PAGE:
Looking beyond the boundaries
Updated: 2012-11-03 14:12
By Kevin Jianjun Tu (China Daily)
Chinese nuclear companies should broaden horizon by forming more joint ventures in overseas markets
On Oct 24, the State Council of China cleared the Nuclear Power Safety Plan (2011-20) as well as the Mid- and Long-term Development Plan for Nuclear Power (2011-20), signaling the long-awaited restart of the world's most ambitious nuclear program after a year-and-a-half hiatus.
In 2011, nuclear energy accounted for less than 2 percent of China's total power generation, the lowest among all nations using nuclear power. Nevertheless, with 26 reactors under construction, China represents about 40 percent of the global new build.
However, the Chinese nuclear industry is not enthused with the updated nuclear target of 40 gW by 2015 as no new inland reactors are permitted in China, while only a few reactors in coastal provinces will get the green light in the next three years.
The plan also envisages that new nuclear reactors in China must adhere to "the highest safety standards in the world". Since it was earlier reported that China's domestically designed second-generation CNP300 and second-generation plus CPR1000 reactors do not even match up to the national safety standards issued in 2004, the new rules insist that new plants should be built with "third-generation" technology, or in other words state-of-the-art nuclear reactors, on the lines of the AP1000 pioneered by Westinghouse and the EPR developed by Areva. Beijing still has a long way to go before any imported third-generation design can be fully indigenized as all the third-generation reactors, the four AP1000s and two EPRs, are still under construction.
Despite these challenges, China has already stepped up export efforts. The biggest challenge for Chinese nuclear companies is to ensure that their potential nuclear export deals are also backed by stringent safety safeguards.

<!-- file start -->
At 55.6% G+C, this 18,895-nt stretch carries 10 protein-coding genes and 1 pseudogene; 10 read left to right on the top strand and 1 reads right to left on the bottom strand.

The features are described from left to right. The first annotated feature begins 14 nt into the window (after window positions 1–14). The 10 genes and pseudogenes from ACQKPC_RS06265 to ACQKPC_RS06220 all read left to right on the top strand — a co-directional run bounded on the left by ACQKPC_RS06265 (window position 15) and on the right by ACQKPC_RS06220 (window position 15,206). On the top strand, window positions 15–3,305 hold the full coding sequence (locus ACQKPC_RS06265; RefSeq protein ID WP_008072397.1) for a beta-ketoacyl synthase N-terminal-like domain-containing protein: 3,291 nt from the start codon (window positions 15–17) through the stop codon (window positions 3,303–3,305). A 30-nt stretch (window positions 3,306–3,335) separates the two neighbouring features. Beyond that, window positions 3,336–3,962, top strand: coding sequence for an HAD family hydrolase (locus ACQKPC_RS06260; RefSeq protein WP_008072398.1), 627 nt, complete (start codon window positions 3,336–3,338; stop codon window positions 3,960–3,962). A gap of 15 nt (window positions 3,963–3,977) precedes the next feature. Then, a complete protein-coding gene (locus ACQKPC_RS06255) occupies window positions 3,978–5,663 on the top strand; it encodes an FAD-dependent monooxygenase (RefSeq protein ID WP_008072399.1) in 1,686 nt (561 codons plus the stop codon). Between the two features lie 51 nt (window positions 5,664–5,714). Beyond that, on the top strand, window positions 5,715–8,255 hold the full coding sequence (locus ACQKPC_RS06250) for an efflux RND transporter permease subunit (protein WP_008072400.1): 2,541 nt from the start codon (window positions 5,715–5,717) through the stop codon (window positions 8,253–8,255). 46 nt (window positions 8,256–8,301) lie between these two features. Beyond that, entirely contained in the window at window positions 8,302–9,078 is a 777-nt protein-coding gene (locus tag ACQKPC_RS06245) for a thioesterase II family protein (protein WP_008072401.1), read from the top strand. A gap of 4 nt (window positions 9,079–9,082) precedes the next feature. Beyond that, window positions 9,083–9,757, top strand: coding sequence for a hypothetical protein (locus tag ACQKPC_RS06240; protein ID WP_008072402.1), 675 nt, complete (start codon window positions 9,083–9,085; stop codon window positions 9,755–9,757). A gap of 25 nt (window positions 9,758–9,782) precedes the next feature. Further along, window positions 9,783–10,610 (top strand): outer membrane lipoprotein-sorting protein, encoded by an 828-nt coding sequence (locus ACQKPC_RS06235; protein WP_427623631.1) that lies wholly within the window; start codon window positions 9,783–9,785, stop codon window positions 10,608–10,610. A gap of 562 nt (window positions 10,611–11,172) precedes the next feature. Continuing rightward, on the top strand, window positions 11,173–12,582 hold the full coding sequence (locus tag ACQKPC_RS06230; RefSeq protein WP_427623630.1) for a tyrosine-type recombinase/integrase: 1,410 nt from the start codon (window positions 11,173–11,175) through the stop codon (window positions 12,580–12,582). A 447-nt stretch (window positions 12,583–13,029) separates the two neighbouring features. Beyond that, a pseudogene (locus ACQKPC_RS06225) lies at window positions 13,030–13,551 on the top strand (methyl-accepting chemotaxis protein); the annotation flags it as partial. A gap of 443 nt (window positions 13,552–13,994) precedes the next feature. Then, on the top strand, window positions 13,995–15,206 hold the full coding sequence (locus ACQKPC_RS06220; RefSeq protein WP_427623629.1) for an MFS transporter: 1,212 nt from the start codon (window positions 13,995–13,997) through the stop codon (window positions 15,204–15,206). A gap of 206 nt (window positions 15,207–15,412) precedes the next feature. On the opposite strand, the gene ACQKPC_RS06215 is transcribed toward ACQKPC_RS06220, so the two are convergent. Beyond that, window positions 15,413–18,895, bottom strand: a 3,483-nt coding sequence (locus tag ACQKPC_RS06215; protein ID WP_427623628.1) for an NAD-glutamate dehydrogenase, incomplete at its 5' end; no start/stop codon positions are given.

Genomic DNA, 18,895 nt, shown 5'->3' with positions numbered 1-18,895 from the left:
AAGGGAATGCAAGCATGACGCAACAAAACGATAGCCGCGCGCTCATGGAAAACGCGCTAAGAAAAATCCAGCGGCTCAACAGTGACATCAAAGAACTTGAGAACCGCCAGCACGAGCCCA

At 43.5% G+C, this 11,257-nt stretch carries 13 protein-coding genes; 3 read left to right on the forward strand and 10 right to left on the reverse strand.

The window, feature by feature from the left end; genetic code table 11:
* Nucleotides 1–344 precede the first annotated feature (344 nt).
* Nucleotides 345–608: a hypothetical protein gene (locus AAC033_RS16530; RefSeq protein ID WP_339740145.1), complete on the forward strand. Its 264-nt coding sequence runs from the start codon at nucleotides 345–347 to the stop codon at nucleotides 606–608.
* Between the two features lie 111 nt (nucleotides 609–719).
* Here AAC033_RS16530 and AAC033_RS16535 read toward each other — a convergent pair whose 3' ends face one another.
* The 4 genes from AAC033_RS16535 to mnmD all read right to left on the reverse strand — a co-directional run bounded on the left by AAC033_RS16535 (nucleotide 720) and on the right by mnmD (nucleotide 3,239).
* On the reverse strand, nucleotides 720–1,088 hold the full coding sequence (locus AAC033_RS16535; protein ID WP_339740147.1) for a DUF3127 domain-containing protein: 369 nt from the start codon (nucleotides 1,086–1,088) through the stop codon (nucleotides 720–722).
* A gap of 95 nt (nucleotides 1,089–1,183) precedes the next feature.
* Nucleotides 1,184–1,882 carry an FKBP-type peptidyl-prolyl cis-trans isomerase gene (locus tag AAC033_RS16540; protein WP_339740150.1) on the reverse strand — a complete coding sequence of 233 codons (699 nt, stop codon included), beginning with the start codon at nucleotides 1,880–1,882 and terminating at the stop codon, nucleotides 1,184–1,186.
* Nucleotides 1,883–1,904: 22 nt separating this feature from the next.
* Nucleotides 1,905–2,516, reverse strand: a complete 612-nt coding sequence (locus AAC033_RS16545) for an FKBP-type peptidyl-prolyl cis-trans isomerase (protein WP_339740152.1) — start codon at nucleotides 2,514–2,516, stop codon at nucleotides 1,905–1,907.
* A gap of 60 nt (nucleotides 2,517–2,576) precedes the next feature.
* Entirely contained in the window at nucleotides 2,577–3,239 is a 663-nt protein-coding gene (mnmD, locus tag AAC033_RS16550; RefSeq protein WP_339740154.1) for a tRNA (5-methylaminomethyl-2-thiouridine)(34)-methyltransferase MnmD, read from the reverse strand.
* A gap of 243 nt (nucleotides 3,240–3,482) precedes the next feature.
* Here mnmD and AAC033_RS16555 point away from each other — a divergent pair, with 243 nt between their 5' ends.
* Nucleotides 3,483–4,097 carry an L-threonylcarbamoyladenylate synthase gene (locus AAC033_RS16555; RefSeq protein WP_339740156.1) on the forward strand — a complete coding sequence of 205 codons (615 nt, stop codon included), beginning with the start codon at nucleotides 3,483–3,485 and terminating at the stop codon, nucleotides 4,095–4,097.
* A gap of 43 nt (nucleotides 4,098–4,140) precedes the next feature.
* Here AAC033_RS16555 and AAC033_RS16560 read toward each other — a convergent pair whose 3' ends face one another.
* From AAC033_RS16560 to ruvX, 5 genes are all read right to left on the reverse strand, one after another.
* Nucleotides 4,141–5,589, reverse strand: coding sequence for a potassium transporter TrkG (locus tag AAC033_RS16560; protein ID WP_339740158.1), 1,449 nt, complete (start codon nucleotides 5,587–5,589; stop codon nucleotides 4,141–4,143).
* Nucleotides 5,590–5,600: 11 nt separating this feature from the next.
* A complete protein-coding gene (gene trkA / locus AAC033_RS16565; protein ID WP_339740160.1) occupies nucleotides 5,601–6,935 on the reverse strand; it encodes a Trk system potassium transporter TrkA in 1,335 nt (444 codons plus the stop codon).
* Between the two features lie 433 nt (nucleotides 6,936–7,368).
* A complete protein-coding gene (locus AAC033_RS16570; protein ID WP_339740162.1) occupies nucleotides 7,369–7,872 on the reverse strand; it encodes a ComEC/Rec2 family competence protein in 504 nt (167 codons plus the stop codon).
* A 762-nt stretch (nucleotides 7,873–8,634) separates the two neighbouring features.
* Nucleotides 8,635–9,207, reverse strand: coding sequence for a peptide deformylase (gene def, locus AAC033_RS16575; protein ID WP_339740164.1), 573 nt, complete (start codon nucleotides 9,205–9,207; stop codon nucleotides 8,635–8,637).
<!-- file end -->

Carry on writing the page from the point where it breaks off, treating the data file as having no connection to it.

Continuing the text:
Chinese nuclear companies' recent attempts to enter the UK nuclear market also show the challenges that these companies face during overseas expansion. Under pressure from Germany's decision to phase out nuclear power by 2022, German utilities RWE and E.ON announced in March the sale of Horizon, a joint venture through which they had planned to build reactors in UK, with a combined capacity of at least 6 gW.
Attracted by the deep pockets of China's state-owned nuclear enterprises, Westinghouse teamed up with China's State Nuclear Power Technology Corporation, while Areva linked up with China Guangdong Nuclear Power Company to put forward separate offers in the UK.
Due to the significant financial risks involved in building new reactors, especially after the Fukushima nuclear disaster and the potential political opposition to Chinese participation, both these consortiums eventually walked away from the deal. Even so, this case has well illustrated both the strengths and weaknesses of Chinese nuclear enterprises. In order to overcome the technological weakness, Chinese nuclear companies must continuously explore overseas project opportunities by teaming up with leading international players.
Apart from nuclear technology export, China has also become an important player in the international uranium trade and exploration. Since a single 1 gW pressurized water reactor, the most dominant reactor type in China, needs to consume 169.45 to 190.11 metric tons of uranium, 40 gW of nuclear capacity by 2015 roughly translates into about 7,500-8,000 tons of annual natural uranium consumption. With annual uranium production estimated at around 1,000 tons, China would need to procure the balance uranium from the international markets.
Given the importance of nuclear safety in any part of the world, Chinese companies should explore more overseas project opportunities by teaming up with international leading players. To fuel China's increasingly sizable nuclear generation fleet, Beijing should also encourage its nuclear industries to go abroad to ensure stable supplies of uranium.
The writer is a senior associate at the Washington-based Carnegie Endowment for International Peace, where he directs Carnegie's work on China's energy and climate policies. The views expressed here are not necessarily those of China Daily.